Wearing puffy shirts and eyepatches, hoisting the Jolly Roger, walking the plank. It all screams pirates to us. But in the kooky world of a Gilbert & Sullivan operetta, dreamed up in England during the height of the Victorian era, pirates do more than just parade around in such clichéd ways -- they rhyme quickly, cleverly, remarkably. In Di Yam Gazlonim (The Robbers of the Sea), they do it all in Yiddish, especially if the Yiddish Light Opera Company of Long Island is singing. The 50-member troupe, which toured South Florida last year with its Yiddish-language production of G&S's The Mikado, returns today in its version of The Pirates of Penzance, sponsored by the Dora Teitelboim Center for Yiddish Culture. Thanks to New York resident and company founder Al Grand, the very model of a modern major translator, English dialogue and Yiddish tunes pepper the zany tale of a young man who accidentally becomes an apprentice to pirates instead of to a pilot owing to his nanny's poor hearing. And you thought you had problems! -- By Nina Korman
The Pirates of Penzance in Yiddish (Di Yam Gazlonim) will be performed at 2:00 p.m. at the Dave and Mary Alper JCC, 11155 SW 112th Ave. Tickets cost $18. Call 305-271-9000, ext. 269.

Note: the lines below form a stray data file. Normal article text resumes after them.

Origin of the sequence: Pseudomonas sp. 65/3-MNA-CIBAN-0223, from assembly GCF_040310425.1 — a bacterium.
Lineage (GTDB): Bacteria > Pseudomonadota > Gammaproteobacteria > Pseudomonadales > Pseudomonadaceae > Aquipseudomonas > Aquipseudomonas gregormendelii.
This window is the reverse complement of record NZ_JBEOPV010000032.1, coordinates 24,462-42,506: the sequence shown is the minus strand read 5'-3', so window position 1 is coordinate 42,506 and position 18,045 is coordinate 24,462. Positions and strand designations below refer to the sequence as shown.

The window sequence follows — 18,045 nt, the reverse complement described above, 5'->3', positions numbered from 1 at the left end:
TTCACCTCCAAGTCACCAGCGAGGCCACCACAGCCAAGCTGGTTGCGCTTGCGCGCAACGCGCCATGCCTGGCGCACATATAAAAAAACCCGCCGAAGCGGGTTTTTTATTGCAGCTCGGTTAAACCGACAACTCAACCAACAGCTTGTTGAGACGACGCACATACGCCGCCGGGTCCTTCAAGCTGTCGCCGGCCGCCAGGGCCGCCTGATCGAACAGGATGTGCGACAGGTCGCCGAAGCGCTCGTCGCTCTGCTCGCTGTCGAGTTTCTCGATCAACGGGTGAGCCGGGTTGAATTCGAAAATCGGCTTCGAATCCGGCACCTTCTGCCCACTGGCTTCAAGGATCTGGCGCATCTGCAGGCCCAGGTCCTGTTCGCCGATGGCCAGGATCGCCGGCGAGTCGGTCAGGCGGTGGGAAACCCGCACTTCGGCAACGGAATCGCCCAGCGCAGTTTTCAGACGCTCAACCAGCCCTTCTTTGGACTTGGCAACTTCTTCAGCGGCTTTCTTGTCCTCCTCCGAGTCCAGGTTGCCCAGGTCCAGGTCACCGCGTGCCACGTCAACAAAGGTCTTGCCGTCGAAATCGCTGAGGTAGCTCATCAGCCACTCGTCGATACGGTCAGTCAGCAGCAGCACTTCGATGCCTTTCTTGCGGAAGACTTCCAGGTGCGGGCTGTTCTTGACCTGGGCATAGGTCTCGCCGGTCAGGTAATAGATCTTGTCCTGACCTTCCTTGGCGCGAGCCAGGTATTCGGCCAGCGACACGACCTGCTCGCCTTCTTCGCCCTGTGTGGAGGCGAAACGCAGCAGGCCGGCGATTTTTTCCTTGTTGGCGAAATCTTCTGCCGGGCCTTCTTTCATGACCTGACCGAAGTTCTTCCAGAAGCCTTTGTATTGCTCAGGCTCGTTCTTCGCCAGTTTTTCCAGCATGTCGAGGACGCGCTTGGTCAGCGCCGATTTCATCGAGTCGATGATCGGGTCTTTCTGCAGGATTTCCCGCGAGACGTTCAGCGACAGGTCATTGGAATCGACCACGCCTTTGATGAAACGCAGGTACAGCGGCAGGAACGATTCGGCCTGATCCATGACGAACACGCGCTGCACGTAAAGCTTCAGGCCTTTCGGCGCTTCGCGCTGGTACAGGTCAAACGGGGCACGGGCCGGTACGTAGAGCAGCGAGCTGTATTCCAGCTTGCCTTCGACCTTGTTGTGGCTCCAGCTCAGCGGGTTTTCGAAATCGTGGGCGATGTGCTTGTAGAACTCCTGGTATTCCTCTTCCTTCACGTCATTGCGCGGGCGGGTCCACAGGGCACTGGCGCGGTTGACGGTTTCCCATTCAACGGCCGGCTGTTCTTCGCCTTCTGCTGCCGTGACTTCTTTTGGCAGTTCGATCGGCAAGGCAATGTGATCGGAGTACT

Redbone remains nostalgic, elusive
Hiding behind a trademark fedora, dark shades, white suit, and Zappa-esque 'stache and soul patch, singer Leon Redbone is somewhat of an enigma. Though he is obscure, you may know him by his "this Bud's for you" jingle, his many appearances during the early days of Saturday Night Live, or even from the recent soundtrack to the movie Elf. His is the rough baritone sung with a Foghorn Leghorn inflection. Like something out of the 1920s, Redbone culls many of his songs from that era: ragtime, old-time blues, and jazz. The show starts at 8:00 p.m. at Redland Fruit and Spice Park, 24801 SW 187th Ave., Homestead. Tickets are $35. Call 305-247-5727. -- By John Anderson